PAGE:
News | Computed Tomography (CT) | October 21, 2020

Patient Dies After CT Scan Mix-up

According to an inquest, a man with a heart disorder and chest pain died two days after a doctor viewed the wrong scan and sent him home

According to an inquest, a man with a heart disorder and chest pain died two days after a doctor viewed the wrong scan and sent him home

October 21, 2020 — The BBC News reported that Luke Allard of Mill Houses, King's Lynn, died at Queen Elizabeth Hospital in March one day after being discharged. Allard, 28, had Marfan syndrome, a genetic disorder that can cause heart issues. BBC reported that an inquest was heard after he was discharged when another patient's computed tomography (CT) image was looked at in error. He was recalled to the hospital once the mistake was realized the following morning, but died soon after arrival. He suffered a cardiac arrest due to a ruptured aortic aneurysm. According to the area coroner, Allard had been awaiting heart surgery at Papworth Hospital in Cambridge.

Another British publication, Eastern Daily Press, doctors from QEH said the hospital was putting measures in place to prevent similar errors, including upgrading its internal computer systems. Radiologists must now phone the doctor who requested the CT scan to discuss, rather than asking administrative staff to do so. Eastern Daily Press also stated that fatigue could have been a factor on Masud Isham, M.D., who had finished his shift two-and-a-half hours later than scheduled.

A GoFundMe account has been established in Allard's name.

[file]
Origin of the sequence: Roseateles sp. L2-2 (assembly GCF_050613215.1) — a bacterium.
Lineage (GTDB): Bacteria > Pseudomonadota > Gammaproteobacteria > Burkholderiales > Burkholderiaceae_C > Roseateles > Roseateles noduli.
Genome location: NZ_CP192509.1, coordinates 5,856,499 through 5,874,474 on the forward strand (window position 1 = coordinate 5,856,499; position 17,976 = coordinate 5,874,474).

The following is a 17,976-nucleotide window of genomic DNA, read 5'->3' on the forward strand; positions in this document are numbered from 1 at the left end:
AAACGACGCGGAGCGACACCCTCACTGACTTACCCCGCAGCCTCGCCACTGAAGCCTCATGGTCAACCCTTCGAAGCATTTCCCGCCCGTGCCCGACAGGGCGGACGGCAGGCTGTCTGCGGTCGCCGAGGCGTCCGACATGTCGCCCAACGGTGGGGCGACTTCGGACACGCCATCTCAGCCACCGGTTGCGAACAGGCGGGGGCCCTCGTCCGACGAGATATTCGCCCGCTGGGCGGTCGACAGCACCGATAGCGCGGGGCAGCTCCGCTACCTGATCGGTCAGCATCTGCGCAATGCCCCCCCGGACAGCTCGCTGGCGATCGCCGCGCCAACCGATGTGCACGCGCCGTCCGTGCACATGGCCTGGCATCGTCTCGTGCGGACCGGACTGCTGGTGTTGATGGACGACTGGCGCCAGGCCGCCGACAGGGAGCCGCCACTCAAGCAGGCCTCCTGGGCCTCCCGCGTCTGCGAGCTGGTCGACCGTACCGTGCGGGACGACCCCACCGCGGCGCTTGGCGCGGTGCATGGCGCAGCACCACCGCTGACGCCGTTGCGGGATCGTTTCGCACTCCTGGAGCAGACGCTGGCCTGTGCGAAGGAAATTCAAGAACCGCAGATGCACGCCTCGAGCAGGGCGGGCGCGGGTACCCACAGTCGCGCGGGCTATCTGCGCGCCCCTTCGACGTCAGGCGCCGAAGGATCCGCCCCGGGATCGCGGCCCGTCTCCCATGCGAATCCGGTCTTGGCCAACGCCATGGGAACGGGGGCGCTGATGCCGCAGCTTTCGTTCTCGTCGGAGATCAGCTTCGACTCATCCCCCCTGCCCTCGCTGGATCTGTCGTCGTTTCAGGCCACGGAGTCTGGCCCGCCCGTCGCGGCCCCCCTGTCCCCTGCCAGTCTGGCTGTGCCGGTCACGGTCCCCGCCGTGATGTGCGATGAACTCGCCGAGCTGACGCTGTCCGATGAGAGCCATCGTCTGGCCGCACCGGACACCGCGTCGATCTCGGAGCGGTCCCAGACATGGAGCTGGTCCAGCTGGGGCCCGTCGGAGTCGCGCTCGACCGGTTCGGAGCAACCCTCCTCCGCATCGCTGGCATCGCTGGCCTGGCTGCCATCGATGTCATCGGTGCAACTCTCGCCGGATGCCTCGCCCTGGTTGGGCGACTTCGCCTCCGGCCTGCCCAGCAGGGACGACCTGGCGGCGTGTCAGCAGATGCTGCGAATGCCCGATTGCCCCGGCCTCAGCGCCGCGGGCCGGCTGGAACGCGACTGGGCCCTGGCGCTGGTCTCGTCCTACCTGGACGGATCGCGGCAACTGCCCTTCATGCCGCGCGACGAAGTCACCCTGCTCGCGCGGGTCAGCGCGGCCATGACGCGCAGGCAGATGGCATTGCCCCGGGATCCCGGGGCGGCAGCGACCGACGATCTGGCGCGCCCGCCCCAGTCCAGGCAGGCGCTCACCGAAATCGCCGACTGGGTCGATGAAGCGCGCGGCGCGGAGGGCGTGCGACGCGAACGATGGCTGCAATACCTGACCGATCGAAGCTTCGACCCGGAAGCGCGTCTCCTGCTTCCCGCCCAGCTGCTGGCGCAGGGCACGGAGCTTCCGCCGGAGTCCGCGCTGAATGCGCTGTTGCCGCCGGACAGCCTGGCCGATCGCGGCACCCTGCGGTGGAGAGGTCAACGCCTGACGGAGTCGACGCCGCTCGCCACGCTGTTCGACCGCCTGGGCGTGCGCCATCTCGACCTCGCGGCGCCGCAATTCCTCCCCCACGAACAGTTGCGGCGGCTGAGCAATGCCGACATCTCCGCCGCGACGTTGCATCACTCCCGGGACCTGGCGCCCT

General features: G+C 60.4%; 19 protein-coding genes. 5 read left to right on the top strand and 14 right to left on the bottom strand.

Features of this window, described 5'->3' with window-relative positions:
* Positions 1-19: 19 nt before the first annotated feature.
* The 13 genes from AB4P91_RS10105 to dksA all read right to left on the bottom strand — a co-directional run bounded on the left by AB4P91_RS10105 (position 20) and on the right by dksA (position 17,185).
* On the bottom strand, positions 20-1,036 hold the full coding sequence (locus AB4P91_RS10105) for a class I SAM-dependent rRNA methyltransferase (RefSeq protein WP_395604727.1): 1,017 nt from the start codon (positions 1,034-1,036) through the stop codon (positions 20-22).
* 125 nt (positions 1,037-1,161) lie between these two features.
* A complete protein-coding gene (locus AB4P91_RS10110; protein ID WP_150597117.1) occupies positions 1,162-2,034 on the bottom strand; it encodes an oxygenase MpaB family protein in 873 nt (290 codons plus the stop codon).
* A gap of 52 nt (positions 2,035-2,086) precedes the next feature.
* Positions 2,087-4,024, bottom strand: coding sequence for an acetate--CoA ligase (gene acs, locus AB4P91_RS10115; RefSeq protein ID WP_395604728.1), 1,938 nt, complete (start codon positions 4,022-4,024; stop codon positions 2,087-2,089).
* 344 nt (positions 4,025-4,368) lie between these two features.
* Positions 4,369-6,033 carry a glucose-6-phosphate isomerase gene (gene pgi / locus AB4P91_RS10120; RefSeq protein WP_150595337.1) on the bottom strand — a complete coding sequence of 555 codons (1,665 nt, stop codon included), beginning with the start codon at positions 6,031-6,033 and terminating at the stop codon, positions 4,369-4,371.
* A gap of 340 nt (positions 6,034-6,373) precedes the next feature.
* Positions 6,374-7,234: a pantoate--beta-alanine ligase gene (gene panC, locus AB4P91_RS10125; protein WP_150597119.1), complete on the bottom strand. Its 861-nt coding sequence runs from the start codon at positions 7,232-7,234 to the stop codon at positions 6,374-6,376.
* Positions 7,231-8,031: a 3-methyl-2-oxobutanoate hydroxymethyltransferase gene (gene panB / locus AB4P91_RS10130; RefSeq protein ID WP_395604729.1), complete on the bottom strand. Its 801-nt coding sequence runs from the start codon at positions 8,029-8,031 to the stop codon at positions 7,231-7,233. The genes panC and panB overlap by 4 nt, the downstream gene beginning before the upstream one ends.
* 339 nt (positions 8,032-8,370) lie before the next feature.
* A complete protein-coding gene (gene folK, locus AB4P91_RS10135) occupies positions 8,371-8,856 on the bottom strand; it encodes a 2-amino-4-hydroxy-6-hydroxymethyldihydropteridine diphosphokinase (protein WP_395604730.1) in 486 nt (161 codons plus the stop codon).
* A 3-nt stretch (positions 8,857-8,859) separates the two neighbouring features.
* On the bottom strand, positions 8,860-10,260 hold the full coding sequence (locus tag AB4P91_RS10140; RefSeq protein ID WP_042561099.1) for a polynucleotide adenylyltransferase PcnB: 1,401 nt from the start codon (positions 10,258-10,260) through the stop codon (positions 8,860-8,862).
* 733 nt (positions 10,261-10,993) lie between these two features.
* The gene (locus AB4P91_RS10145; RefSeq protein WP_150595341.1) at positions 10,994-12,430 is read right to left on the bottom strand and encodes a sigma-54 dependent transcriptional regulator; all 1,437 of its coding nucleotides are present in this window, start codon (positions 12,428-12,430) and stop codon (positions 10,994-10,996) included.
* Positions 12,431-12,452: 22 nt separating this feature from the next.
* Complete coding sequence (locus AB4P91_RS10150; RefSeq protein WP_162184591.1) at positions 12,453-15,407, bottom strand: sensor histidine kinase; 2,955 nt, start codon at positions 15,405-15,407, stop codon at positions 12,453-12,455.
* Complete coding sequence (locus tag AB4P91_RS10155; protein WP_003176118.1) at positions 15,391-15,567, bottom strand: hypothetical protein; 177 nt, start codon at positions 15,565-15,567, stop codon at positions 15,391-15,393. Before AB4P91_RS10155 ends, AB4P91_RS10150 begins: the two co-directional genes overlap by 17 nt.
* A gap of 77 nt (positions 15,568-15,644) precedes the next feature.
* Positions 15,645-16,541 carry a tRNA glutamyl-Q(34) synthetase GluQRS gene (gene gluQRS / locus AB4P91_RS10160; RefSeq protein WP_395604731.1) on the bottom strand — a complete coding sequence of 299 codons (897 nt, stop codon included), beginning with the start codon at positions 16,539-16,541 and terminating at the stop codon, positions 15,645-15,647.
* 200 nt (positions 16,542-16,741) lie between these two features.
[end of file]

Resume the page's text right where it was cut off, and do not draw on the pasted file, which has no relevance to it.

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Cardiac Magnetic Resonance Imaging in Athletes With Clinical and Subclinical Myocarditis A-D, Athlete A with subclinical possible myocarditis was asymptomatic with normal electrocardiogram (ECG), echocardiogram, and high-sensitivity troponin findings. A, T2 mapping showing elevated T2 in basal-mid inferolateral wall in short axis view. B, late gadolinium enhancement (LGE) in the basal inferolateral wall in short axis view. C, Postcontrast steady state-free precession (SSFP) images showing contrast uptake in the basal-mid inferolateral wall in short axis view. D, LGE in the inferolateral wall in 3-chamber view. E-H, Athlete B with subclinical probable myocarditis was asymptomatic with normal ECG, normal echocardiogram, and elevated high-sensitivity troponin findings. E, T2 mapping showing elevated T2 in the anteroseptal wall in short axis view. F, LGE in the anteroseptal wall in 3-chamber view. G, T2 mapping showing elevated T2 in the anteroseptal wall in 3-chamber view. F, Postcontrast SSFP image showing pericardial effusion in short axis view. I-K, Athlete C with clinical myocarditis and chest pain, dyspnea, abnormal ECG, normal echocardiogram, and normal troponin findings. I, T2 mapping showing elevated T2 in the lateral wall short axis view. J, Postcontrast SSFP images showing contrast uptake in midlateral wall in short axis view. K, LGE in the epicardial midlateral wall in short axis view. L-N, Athlete D with clinical myocarditis, chest pain, abnormal ECG, echocardiogram, and troponin findings. L, T1 mapping showing elevated native T1 in midlateral wall in short axis view. M, T2 mapping showing elevated T2 in the midlateral wall in short axis view. N, LGE in the epicardial midlateral wall in short axis view. IR indicates inferior right view; IRP, inferior, right, posterior view; PLI, posterior, left, inferior view; SL, superior left view; SLA, superior, left, anterior view. Image courtesy of JAMA Cardiol. Published online May 27, 2021. doi:10.1001/jamacardio.2021.2065

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